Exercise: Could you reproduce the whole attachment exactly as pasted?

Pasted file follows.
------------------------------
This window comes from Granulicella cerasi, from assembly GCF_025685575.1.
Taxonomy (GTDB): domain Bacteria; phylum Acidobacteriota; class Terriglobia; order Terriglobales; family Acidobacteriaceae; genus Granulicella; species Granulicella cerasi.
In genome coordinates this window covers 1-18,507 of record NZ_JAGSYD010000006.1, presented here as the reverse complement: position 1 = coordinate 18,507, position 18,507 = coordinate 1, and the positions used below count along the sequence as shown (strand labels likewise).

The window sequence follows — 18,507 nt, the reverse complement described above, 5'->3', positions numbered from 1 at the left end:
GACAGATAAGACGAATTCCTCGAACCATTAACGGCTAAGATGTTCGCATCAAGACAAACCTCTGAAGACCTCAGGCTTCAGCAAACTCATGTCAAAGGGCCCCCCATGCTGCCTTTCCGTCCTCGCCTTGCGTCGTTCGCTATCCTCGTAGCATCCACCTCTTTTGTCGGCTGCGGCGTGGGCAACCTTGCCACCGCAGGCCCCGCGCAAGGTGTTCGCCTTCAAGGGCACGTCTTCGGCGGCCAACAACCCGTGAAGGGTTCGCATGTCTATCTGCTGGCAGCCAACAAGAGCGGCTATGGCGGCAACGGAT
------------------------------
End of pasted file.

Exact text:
This window comes from Granulicella cerasi, from assembly GCF_025685575.1.
Taxonomy (GTDB): domain Bacteria; phylum Acidobacteriota; class Terriglobia; order Terriglobales; family Acidobacteriaceae; genus Granulicella; species Granulicella cerasi.
In genome coordinates this window covers 1-18,507 of record NZ_JAGSYD010000006.1, presented here as the reverse complement: position 1 = coordinate 18,507, position 18,507 = coordinate 1, and the positions used below count along the sequence as shown (strand labels likewise).

The window sequence follows — 18,507 nt, the reverse complement described above, 5'->3', positions numbered from 1 at the left end:
GACAGATAAGACGAATTCCTCGAACCATTAACGGCTAAGATGTTCGCATCAAGACAAACCTCTGAAGACCTCAGGCTTCAGCAAACTCATGTCAAAGGGCCCCCCATGCTGCCTTTCCGTCCTCGCCTTGCGTCGTTCGCTATCCTCGTAGCATCCACCTCTTTTGTCGGCTGCGGCGTGGGCAACCTTGCCACCGCAGGCCCCGCGCAAGGTGTTCGCCTTCAAGGGCACGTCTTCGGCGGCCAACAACCCGTGAAGGGTTCGCATGTCTATCTGCTGGCAGCCAACAAGAGCGGCTATGGCGGCAACGGAT